In the 1980s, 2 scientists put together a questionnaire to examine how we were influenced by sunk cost fallacy.
They asked participants to imagine they’d spent money on 2 different ski trips that happened to be on the same weekend. They’d spent $100 to go to Michigan and $50 to go to Wisconsin.
Based on what they knew of each trip, they were told they’d enjoy the Wisconsin trip more.
They were told it was too late to get their money back and they couldn’t do both, so they had to decide which trip they’d go on.
A majority (54%) of respondents said they’d go on the higher Michigan trip despite it being less enjoyable.
54% chose the less optimal trip because the cost was higher… It seems almost absurd to think we’d make such an irrational decision, but we do it all the time.
We go to an event we’re dreading because we paid for the tickets.
We continue with the degree or class because we “made the investment.”
We keep a bad employee on staff because we’ve already trained them (and no telling who we’ll get to replace them).
We pay for a new software (or stick with an old one) and keep trying to make it work for way too long.
What is sunk cost fallacy?
A sunk cost is a cost that has already occurred and that you can’t recover. You’ve paid for it (cash out of your pocket) and you can’t get it back.
When you sign a 3-year lease agreement and no longer need the space after 6 months, the 6 months of rent are a sunk cost. The remaining value on the lease may not be sunk, but could be if there is no way to recover them (such as a sublease).
The fallacy comes into play when you or your company continues forward despite the money already being gone.
I’ve actually seen scenarios where a company kept the office “open” just so they could say they were using it, all the while incurring more costs and digging deeper into the hole.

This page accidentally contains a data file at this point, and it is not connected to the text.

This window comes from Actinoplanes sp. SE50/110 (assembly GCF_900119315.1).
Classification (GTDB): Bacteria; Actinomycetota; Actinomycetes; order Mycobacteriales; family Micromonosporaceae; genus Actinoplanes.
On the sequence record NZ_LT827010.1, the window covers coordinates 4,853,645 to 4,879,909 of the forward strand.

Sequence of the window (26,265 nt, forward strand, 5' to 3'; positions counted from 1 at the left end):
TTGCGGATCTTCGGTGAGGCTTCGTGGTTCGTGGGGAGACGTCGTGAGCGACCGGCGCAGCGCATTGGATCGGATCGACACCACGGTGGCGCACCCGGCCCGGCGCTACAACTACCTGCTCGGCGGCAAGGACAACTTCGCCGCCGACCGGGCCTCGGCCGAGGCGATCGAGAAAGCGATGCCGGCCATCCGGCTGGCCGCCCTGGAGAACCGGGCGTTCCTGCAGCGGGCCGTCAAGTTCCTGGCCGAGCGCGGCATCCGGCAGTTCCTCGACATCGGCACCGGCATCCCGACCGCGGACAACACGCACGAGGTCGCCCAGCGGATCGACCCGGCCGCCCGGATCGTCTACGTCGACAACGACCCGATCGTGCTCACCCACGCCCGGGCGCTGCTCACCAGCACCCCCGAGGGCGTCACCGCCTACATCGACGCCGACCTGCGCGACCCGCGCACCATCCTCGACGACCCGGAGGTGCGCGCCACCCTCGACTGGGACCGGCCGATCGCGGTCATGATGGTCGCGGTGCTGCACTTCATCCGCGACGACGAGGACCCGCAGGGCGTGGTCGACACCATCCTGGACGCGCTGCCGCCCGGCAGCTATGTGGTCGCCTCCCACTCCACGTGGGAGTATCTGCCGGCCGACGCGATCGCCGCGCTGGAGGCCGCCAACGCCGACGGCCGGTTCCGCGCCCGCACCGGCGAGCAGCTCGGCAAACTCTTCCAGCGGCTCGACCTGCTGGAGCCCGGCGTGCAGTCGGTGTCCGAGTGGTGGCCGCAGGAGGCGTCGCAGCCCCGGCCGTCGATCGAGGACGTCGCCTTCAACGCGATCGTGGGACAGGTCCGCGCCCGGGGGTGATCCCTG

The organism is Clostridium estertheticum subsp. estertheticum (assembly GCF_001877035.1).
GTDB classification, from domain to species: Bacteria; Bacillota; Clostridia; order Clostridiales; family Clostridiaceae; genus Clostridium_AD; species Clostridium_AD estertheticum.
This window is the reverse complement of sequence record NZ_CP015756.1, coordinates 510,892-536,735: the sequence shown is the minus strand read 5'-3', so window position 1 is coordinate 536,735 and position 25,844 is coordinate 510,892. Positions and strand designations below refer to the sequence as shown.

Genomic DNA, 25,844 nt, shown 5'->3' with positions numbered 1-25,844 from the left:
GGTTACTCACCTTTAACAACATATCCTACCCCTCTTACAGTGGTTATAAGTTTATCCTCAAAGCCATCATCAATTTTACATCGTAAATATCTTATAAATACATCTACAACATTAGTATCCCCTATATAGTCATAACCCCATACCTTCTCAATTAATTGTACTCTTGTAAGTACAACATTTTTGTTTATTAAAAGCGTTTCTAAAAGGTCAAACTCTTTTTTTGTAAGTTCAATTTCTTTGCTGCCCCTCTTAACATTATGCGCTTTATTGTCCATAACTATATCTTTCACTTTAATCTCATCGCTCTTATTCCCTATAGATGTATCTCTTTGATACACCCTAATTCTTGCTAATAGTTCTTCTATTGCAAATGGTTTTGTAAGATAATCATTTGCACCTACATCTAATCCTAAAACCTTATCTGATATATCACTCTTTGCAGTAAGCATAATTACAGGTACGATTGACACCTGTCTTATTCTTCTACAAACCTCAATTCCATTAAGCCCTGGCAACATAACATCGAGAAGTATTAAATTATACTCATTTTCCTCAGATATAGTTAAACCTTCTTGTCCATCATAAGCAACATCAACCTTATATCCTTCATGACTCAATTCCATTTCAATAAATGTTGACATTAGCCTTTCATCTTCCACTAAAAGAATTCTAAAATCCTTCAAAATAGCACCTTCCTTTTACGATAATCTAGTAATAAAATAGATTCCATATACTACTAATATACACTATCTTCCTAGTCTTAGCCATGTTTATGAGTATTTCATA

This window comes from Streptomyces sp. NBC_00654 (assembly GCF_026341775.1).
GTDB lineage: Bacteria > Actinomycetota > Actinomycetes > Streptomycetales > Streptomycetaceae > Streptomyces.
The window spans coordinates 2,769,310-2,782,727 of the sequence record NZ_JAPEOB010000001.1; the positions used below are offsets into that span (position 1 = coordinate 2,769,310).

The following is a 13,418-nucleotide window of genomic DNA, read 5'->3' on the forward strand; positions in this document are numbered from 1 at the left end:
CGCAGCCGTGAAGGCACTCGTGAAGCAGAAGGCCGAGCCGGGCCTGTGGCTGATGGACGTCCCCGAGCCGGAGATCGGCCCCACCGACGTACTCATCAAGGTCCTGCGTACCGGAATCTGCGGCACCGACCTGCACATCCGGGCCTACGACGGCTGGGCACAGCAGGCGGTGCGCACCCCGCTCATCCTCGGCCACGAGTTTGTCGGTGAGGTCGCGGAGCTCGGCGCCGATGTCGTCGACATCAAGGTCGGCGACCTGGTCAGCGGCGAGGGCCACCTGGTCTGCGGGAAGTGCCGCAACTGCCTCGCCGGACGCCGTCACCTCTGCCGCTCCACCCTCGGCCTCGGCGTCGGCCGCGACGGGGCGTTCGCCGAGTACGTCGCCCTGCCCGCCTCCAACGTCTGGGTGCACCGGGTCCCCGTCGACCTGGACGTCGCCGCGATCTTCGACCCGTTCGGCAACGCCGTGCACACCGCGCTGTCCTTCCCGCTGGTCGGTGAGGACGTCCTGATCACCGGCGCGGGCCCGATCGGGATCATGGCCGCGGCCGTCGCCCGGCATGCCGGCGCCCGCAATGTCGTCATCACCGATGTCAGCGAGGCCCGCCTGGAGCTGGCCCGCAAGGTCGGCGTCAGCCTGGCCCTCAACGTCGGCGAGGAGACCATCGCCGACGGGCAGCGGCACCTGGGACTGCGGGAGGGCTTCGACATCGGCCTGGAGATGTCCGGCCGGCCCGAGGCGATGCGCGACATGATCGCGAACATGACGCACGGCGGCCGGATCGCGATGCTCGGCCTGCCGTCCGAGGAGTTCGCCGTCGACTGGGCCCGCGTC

When you can’t recover the cost, the logical decision would be to continue on without consideration for the previous investment.
This is easier said than done, I understand.
Why it happens
I’m sure we can all recall scenarios where we’ve fallen prey to this fallacy, but it keeps happening.
Why you may ask?
There are many reasons, but I’ve narrowed to 3:
- We’re too emotionally invested. Business and money can be intense, which makes it easy to get emotionally attached to the outcome we desire. This is just deepened when there is a monetary commitment involved.
- We’ve made a commitment (commitment bias) and don’t want to go back on it. Using the office example, when you agree to the lease, you believe in the business outcome tied to that lease. It’s easier to continue forward than to change course. By giving up that office, you’re acknowledging that a past belief or conviction was wrong. By continuing forward, you’re holding hope that the belief or conviction could still be true.
- We desire to avoid losses more than we seek out gains, which is otherwise known as loss aversion. The truth is that losses hurt and linger longer than wins do. If we continue forward with the office, we don’t have to acknowledge the lost money we’ve invested there. It hasn’t failed… yet.